Fat Girls Don't Dance

Moving and funny, Maria Ferguson’s one-woman show, Fat Girls Don’t Dance, deals with issues relevant to today’s young women. A fluid and charismatic performer, Ferguson captivates the audience with her language and movement, but perhaps loses sight of the story in places.

An interesting, fun and sometimes enlightening way to spend an hour.

When Ferguson was little she wanted to perform – to sing, dance and act on stage. Every day after school her parents would take her to dance class, her favourite place. But as she got older, her weight increasingly stood as an impediment to her progress. In Ferguson’s debut show, she explores the experiences in her life that led her to an eating disorder, her relationship with food before and since, and how it manifests itself in behaviours of control and repetition. While this might all sound a little weighty, and it was at times, the performance was expertly crafted to stay light and humorous while tackling these big issues, for which Ferguson deserves a great deal of credit. She tells her story with spoken-word, dance, music and physical theatre, each element blending beautifully to create a symphony of sounds and movement that captures all the senses. We even get taste and smell thrown in when she hands crisps and biscuits around the audience. Ferguson is a charismatic performer, and this charisma turns to humour, which is a much needed relief during such hard-hitting material.

Despite Ferguson’s strength as a performer and her innate charm that makes you want to root for her success, there is something missing. The story is hard to follow, jumping around and relying on you to remember a little action, or a sentence said a half-hour ago. It wasn’t until a day later that I really realised what half the show was about, and it wasn’t a ‘wow, so clever’ realisation, more of a ‘ah, I wish that had been better explained’ realisation. Also, there is nothing particularly fresh about this story, I feel like I’ve read it hundred times online, seen it in a hundred fringe shows, bought a hundred books on the subject. With such a well-travelled road, a new perspective is critical to making the piece stand out. While it was by no means hackneyed, and Ferguson did a good job incorporating a few new storytelling ideas, the piece lacked originality overall.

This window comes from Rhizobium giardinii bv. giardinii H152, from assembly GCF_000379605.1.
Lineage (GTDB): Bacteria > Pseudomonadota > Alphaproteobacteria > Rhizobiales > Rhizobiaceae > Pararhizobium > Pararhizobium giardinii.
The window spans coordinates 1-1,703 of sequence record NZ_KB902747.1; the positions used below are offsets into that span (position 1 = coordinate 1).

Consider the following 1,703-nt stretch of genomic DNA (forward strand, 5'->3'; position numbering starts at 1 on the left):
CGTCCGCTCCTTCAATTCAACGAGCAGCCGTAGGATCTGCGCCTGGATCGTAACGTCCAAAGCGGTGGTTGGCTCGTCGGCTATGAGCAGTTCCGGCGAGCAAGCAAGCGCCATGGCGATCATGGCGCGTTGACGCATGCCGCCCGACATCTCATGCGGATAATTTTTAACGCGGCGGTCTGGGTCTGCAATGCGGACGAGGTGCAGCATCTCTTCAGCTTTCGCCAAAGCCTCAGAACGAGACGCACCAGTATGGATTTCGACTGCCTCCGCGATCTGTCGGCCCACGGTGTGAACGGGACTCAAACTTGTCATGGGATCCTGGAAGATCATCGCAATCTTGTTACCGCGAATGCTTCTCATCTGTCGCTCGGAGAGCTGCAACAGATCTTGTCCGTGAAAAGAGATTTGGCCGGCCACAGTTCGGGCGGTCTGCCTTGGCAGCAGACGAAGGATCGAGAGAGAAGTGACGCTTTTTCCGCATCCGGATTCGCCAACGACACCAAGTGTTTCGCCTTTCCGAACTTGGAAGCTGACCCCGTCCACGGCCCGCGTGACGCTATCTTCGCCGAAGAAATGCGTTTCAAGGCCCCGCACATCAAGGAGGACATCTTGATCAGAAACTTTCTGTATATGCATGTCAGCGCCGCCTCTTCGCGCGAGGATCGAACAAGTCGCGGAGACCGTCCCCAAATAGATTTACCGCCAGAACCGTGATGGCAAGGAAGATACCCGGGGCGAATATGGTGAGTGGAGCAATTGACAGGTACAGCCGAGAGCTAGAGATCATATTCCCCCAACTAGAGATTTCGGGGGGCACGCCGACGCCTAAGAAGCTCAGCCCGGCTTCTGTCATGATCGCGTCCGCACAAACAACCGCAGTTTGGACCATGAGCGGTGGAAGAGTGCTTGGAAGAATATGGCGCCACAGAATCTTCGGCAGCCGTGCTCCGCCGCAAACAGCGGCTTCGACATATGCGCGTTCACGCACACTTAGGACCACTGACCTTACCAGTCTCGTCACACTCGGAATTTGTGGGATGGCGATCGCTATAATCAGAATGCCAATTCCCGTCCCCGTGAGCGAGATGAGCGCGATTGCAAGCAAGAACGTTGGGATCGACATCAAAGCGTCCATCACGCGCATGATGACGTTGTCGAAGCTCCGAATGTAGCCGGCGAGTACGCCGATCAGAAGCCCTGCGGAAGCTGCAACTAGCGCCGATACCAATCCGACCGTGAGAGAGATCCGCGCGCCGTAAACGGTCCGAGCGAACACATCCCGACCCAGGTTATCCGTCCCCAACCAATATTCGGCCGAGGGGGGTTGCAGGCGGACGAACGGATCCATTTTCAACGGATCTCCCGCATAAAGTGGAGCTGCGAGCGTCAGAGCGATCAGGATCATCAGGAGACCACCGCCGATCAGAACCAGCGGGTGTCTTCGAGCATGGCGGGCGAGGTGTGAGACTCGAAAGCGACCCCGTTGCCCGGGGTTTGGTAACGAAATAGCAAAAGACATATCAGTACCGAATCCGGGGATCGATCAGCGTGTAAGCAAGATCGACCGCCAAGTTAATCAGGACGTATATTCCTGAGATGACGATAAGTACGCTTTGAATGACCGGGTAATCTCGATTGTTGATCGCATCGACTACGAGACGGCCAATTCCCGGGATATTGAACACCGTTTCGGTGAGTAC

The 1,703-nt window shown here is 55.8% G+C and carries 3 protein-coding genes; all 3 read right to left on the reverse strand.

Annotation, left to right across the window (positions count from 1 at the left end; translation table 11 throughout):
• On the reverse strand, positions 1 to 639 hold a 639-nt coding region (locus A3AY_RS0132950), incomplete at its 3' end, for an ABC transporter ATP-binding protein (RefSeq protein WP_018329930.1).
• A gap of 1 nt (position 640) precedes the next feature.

Fat Girls Don’t Dance is an interesting, fun and sometimes enlightening way to spend an hour. Maria Ferguson is incredibly watchable, and the show is thought-provoking without bashing you over the head with big ideas.

Reviews by Millie Bayswater

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The Blurb

Blending theatre, storytelling and killer moves, spoken word artist Maria Ferguson explores her relationship with the F-word (food) with the help of her first love (dance). Questioning how we all look at size, Fat Girls Don't Dance takes us into the world of performance – where three meals a day is up for compromise and skinny sells well. NB: There will be cake.